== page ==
BIG DATA, PRIVACY AND THE STATE IN EUROPE

Abstract
Big data are large sets of data that may be analysed in order to find patterns, trends and associations especially relating to human behaviour. The State in most European countries manages big data repositories, and provides public services on the basis of them; education, social security and health services are the most challenging fields of study for public entities. In fact, the information coming from data can reveal important trends that impact on public spending, and (actual and perspective) public debt. Which is the limit to the privacy of data that a Government can set in order to improve the management of its services? The recent regulation (GDPR) has addressed this delicate issue.

Big Data https://www.big-data-europe.eu/about/
The growing digitization and networking process within the European and global societies has a large influence on all aspects of life. Large amounts of data are being produced permanently, and when these are analysed and interlinked they have the potential to create new knowledge and intelligent solutions for economy and society. Big Data can make important contributions to the technical progress in our societal key sectors and help shape business. What is needed are innovative technologies, strategies and competencies for the beneficial use of Big Data to address societal needs.
Climate, Energy, Food, Health, Transport, Security, and Social Sciences – are the most important societal challenges tackled by the European Union within the new research and innovation framework program “Horizon 2020”. In every one of these fields, the processing, analysis and integration of large amounts of data plays a growing role – such as the analysis of medical data, the decentralized supply with renewable energies or the optimization of traffic flow in large cities.

Privacy of data in Europe https://ec.europa.eu/commission/priorities/justice-and-fundamental-rights/data-protection/2018-reform-eu-data-protection-rules_en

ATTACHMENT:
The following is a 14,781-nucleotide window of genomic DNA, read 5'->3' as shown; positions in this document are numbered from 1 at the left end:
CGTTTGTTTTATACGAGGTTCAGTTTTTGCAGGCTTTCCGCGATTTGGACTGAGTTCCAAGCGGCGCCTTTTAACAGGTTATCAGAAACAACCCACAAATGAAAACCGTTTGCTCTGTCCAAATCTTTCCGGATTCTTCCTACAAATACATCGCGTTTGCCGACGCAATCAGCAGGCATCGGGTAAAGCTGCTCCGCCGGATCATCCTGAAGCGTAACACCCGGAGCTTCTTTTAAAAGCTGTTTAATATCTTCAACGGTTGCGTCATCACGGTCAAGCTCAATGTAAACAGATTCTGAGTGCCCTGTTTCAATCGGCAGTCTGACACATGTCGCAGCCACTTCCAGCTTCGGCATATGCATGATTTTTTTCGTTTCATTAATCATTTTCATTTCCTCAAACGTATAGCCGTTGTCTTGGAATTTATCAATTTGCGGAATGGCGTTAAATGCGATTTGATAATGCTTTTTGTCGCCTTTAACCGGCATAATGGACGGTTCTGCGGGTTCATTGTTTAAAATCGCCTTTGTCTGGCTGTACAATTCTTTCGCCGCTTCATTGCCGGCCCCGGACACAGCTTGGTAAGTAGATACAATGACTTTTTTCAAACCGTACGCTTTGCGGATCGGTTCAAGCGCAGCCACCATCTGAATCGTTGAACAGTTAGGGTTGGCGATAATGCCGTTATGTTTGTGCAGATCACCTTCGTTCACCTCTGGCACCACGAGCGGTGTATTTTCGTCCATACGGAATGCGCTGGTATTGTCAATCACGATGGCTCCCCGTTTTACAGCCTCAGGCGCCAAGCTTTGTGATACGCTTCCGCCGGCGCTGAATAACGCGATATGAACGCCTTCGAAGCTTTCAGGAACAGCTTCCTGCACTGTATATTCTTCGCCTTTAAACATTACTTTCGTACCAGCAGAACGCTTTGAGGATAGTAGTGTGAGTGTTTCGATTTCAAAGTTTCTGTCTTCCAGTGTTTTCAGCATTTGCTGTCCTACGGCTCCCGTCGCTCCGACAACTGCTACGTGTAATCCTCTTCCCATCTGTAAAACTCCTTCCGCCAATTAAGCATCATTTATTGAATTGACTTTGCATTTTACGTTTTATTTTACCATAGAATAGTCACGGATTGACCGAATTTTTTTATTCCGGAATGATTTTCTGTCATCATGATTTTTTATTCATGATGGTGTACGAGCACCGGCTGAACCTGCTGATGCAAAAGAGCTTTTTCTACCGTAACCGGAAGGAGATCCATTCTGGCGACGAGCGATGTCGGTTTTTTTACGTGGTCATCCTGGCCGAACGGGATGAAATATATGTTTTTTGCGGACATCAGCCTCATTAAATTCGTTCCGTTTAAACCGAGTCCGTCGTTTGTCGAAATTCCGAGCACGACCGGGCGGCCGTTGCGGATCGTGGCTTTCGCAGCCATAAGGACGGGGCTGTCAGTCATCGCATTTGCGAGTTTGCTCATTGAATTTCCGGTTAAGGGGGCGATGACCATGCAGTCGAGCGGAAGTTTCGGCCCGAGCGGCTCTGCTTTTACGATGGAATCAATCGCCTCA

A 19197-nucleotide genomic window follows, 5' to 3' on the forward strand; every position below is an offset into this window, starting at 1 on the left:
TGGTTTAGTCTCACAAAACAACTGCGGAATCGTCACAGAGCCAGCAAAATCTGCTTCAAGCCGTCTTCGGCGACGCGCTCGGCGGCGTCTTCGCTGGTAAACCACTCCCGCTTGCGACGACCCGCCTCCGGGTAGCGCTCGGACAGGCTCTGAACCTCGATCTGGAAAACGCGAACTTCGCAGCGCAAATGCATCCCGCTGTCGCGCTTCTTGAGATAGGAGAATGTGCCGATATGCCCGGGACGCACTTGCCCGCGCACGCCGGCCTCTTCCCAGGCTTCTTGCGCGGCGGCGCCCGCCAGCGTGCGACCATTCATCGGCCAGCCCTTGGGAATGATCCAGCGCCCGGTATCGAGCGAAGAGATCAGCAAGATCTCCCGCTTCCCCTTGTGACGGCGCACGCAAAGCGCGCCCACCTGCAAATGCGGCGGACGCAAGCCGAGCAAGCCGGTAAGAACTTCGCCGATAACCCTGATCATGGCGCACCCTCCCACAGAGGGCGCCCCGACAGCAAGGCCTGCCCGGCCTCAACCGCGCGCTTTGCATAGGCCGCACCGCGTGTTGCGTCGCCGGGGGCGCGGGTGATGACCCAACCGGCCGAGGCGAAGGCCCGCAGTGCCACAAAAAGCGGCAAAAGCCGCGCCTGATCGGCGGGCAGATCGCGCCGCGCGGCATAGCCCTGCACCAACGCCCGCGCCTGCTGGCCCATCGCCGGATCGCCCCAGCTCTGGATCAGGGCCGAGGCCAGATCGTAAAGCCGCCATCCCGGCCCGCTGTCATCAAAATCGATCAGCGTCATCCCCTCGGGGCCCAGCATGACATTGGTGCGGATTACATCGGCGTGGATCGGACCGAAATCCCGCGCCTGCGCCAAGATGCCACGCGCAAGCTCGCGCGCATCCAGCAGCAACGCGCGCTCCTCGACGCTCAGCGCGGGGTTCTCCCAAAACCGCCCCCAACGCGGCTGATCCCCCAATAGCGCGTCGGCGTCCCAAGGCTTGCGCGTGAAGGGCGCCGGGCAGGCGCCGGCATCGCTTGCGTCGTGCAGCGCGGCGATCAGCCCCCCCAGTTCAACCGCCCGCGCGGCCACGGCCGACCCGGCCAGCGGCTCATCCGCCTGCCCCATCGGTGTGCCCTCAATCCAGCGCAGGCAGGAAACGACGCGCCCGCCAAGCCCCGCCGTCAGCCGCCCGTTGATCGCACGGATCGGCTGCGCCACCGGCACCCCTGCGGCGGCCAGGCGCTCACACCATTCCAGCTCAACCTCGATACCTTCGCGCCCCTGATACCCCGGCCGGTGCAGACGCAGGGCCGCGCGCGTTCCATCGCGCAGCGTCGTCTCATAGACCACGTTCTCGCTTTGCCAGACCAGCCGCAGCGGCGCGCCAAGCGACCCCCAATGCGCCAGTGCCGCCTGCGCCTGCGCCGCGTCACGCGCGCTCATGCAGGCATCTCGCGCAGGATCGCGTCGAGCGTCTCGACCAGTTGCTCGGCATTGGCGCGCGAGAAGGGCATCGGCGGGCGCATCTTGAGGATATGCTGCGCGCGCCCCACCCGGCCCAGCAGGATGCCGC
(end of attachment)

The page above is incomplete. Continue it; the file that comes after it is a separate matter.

The Regulation (EU) 2016/679 of the European Parliament and of the Council, the European Union’s ('EU') new General Data Protection Regulation (‘GDPR’), regulates the processing by an individual, a company or an organisation of personal data relating to individuals in the EU. It doesn’t apply to the processing of personal data of deceased persons or of legal persons. The rules don’t apply to data processed by an individual for purely personal reasons or for activities carried out in one's home, provided there is no connection to a professional or commercial activity. When an individual uses personal data outside the personal sphere, for socio-cultural or financial activities, for example, then the data protection law has to be respected.
The biggest way GDPR legislation will affect data collection is that it will lead to an increased reliance on real-time analytics. Real-time analytics takes data that has just been collected and puts it to immediate use and analysis. With collected data getting an immediate turnaround, there is no need for keeping said data around for any great length of time, which is one of the issues that the GDPR seeks to address.
Fortunately, researchers have made huge strides in making real-time analytics faster and more effective as compared to post-dated analytics, so there’s hope that this particular change can be made with a minimum of fuss.
Social media, an avenue that many businesses use for the purpose of building customer loyalty and increasing engagement, will also be affected. This is hardly surprising, considering how much personal information ends up residing on social media accounts. Witness the recent news of Facebook releasing new privacy tools, and it becomes obvious that the rules of engagement are changing. Businesses wanting to do business with EU customers will have to be more careful about what they ask for and be more forthright with how long they are holding onto that data and what they will be doing with it.